Representation is a fundamental concept within cognitive science. Most often, representations are interpreted as mental representations, theoretical entities that are the bearers of meaning and the source of intentionality. This approach views representation as the internal reflection of external circumstances—that is, as the end station of sensory processes that translate the environmental state of affairs into a set of mental representations.
Fred Keijzer stresses, however, that representations are also the starting point for a set of processes that lead back to the external environment. They are used as theoretical components within an explanation of a person's outwardly visible behavior. In this book Keijzer investigates the usefulness of representation for behavioral explanation, irrespective of mental issues. Viewing representation solely in terms of its contribution to explaining behavior allows him to build a serious case for a nonrepresentational approach and to evaluate representation's role in cognitive science.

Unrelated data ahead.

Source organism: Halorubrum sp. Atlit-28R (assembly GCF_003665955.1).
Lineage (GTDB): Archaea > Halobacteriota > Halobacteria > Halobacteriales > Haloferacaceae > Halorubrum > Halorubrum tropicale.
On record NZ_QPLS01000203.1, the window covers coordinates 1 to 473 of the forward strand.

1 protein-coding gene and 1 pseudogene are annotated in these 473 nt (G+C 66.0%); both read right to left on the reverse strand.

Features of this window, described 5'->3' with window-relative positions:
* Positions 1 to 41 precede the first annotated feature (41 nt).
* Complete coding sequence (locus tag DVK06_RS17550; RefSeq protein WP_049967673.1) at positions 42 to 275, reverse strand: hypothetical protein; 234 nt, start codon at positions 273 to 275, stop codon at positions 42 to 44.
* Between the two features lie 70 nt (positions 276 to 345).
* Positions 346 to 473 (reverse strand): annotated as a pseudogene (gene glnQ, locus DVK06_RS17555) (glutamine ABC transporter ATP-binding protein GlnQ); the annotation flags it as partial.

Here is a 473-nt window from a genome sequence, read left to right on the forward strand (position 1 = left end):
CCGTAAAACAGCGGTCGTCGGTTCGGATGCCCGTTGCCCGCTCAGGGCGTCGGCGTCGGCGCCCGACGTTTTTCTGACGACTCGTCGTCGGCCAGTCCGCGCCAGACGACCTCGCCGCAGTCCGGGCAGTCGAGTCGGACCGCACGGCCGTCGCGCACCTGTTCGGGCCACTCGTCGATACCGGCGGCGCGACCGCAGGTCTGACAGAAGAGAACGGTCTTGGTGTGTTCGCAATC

Keijzer provides a reconstruction of cognitive science's implicit representational explanation of behavior, which he calls Agent Theory (AT). AT is the use of mind as a subpersonal mechanism of behavior. He proposes an alternative to AT called Behavioral Systems Theory (BST), which explains behavior as the result of interactions between an organism and its environment. Keijzer compares BST to related work in the biology of cognition, in the building of animal-like robots, and in dynamical systems theory. Most important, he extends BST to the difficult issue of anticipatory behavior through an analogy between behavior and morphogenesis, the process by which a multicellular body develops.